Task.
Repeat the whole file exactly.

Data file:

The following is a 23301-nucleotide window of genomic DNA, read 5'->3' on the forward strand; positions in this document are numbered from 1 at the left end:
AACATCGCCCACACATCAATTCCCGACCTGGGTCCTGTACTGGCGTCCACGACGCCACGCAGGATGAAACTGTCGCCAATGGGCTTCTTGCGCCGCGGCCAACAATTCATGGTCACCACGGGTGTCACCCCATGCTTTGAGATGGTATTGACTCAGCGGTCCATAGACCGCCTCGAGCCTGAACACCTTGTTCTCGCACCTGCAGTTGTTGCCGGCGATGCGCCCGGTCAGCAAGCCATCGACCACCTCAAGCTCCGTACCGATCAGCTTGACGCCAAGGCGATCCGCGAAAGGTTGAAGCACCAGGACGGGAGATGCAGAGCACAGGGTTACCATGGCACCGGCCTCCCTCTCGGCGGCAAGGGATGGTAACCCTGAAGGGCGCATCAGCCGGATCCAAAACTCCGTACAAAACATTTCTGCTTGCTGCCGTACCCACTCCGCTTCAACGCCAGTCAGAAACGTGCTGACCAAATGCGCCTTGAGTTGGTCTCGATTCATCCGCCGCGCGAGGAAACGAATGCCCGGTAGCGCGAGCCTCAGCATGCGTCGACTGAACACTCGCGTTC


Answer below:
The following is a 23301-nucleotide window of genomic DNA, read 5'->3' on the forward strand; positions in this document are numbered from 1 at the left end:
AACATCGCCCACACATCAATTCCCGACCTGGGTCCTGTACTGGCGTCCACGACGCCACGCAGGATGAAACTGTCGCCAATGGGCTTCTTGCGCCGCGGCCAACAATTCATGGTCACCACGGGTGTCACCCCATGCTTTGAGATGGTATTGACTCAGCGGTCCATAGACCGCCTCGAGCCTGAACACCTTGTTCTCGCACCTGCAGTTGTTGCCGGCGATGCGCCCGGTCAGCAAGCCATCGACCACCTCAAGCTCCGTACCGATCAGCTTGACGCCAAGGCGATCCGCGAAAGGTTGAAGCACCAGGACGGGAGATGCAGAGCACAGGGTTACCATGGCACCGGCCTCCCTCTCGGCGGCAAGGGATGGTAACCCTGAAGGGCGCATCAGCCGGATCCAAAACTCCGTACAAAACATTTCTGCTTGCTGCCGTACCCACTCCGCTTCAACGCCAGTCAGAAACGTGCTGACCAAATGCGCCTTGAGTTGGTCTCGATTCATCCGCCGCGCGAGGAAACGAATGCCCGGTAGCGCGAGCCTCAGCATGCGTCGACTGAACACTCGCGTTC